Imagine walking up to a mirror in a shop carrying an item of clothing and having the mirror recognise what you are holding and displaying further information about it in terms of alternative sizes and colours as well as offering advice on the accessories to match it which the shop has in stock.
It may sound a wee bit far-fetched but that's precisely what the Gesaky Mirror does.
According to Gesaky founder and inventor of the mirror Alan Kearney, the initial idea for the product came about as a result of both experience and necessity.
“I have three daughters so I know a little bit about shopping,” he says.
“I’m also an engineer and my background is in utilising wireless technology to make buildings more energy efficient. When the downturn in the building sector came in 2008 I looked around at some other ideas and came up with the mirror in 2010.”
With support from the Enterprise Ireland high potential start-up programme he set about developing the technology and in April 2013 Gesaky was selected by Intel's research and development team to work with their next generation i7 processor chip and was showcased at Intel's Global solutions Summit in the Convention Centre, Dublin.
The mirror itself was launched in the US in July of 2013 and is already in use by a number of retailers.
“In the US people are early adopters of new technology so we brought it over there first and it has taken off,” says Kearney.
"We also have an agreement in place with RYU, Respect Your Universe, a US sportswear brand which is currently rolling out stores through the US, Europe and Asia over the next 18 months. The Gesaky Mirror is central to their store roll out and brand strategy."
Kearney continues: “For the consumer it is an information device and for the retailer it is a cross-selling and upselling aid.
“It is effectively an additional sales assistant. When a customer interacts with the mirror the cross-selling element kicks in – the mirror provides the additional customer service support by matching products and giving stock and product information.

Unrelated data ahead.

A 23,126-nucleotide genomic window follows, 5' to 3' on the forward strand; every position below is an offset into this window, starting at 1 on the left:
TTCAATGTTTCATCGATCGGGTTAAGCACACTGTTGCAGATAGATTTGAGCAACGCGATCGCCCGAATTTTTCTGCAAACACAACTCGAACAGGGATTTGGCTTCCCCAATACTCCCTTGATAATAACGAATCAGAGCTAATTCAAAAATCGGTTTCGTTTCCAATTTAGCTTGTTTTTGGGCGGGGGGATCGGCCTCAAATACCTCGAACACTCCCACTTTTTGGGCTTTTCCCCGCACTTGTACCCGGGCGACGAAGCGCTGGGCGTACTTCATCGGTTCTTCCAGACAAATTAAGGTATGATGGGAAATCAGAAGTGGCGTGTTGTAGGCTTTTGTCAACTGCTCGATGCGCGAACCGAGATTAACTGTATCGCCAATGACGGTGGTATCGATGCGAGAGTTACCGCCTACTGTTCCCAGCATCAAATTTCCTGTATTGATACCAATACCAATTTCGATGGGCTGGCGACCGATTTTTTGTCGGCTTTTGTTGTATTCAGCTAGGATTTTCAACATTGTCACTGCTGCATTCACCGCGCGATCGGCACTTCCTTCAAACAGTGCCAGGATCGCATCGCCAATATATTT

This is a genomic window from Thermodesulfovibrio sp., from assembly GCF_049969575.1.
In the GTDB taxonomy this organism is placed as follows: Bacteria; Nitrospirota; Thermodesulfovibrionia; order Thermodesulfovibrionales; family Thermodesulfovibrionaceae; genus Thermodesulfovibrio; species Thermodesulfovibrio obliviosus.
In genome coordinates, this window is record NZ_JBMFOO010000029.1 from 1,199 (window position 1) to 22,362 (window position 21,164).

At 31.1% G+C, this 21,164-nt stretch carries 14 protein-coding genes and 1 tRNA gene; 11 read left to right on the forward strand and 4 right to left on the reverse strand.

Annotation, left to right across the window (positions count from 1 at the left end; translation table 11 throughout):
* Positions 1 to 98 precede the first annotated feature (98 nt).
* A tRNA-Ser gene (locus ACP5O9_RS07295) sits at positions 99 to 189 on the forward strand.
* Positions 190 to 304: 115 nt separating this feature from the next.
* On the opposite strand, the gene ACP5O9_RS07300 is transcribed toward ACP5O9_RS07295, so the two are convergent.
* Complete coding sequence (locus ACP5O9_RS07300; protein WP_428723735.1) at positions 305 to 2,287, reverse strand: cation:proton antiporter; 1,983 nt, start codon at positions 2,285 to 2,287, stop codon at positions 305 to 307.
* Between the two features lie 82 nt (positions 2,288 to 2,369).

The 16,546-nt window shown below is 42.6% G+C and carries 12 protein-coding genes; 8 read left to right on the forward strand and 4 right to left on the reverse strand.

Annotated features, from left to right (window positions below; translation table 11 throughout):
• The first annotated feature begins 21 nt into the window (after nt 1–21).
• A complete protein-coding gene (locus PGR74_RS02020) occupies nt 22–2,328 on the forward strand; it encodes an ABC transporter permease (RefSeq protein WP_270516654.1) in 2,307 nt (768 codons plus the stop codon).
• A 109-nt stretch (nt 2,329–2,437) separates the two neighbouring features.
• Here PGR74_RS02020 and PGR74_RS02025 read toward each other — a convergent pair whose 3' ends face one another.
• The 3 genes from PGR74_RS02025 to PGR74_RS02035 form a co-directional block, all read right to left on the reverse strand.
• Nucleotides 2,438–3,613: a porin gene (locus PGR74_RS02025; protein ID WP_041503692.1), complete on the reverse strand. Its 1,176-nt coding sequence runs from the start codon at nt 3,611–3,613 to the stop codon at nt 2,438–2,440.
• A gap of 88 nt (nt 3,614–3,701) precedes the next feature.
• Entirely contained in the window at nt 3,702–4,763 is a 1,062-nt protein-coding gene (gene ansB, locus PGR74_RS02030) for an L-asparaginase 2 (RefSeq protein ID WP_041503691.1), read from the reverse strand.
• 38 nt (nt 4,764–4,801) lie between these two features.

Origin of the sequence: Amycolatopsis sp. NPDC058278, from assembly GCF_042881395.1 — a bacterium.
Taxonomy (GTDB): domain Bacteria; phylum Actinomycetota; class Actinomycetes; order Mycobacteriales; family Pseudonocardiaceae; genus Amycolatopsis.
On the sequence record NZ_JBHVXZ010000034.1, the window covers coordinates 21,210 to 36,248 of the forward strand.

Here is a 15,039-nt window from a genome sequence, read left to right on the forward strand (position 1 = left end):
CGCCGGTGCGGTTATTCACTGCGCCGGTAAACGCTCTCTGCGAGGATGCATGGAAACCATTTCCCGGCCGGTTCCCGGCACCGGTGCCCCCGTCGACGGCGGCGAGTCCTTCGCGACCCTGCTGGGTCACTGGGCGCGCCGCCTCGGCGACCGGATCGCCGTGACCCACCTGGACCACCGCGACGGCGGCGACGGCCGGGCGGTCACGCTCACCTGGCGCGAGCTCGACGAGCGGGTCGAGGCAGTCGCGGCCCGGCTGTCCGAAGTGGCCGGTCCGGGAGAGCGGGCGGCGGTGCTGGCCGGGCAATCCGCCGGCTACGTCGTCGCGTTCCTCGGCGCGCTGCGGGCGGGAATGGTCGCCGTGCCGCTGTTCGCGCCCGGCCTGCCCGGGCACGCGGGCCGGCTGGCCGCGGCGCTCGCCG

“This element also addresses busy times when there is more demand for customer service and not enough staff to support them. Research has shown that one in five consumers do not buy because they cannot get served in store.”
The mirror also earns its keep at less busy times as well.
According to Kearney: “During quiet times it operates as an advertising platform, allowing brands to showcase adverts, new stock or sale items. It also operates as a training platform for shop assistants so they can quickly understand outfit combinations and other sales training that can be remotely provided.”
The mirror’s possibilities also extend to e-commerce and product trialling.
“It can bring bricks and clicks retailing together,” says Kearney. “If a shop in a chain doesn’t have the accessory, such as shoes in stock at the time, the shopper can simply click on a touchscreen device attached to the mirror to order it online and have it delivered to their home the next day.
“Also, a retailer might want to just trial a new line in a few stores and the mirror can be used to judge customer reaction before launching it across the whole chain.
"Analytics are very important as well, as the mirror can tell the retailer when customers don't buy as well as when they do."
Versions two, three, four and five of the mirror are already in development.
According to Kearney: “We are developing it into a fully functioning point of sale device so that customers can just walk up to it and use their phone to buy an item. We are also looking at integrating it with social media to allow people to ask their friends if they should go ahead with a purchase.”
It may not tell you how big a part of your anatomy looks in something but it certainly has the potential to make shopping a very different experience.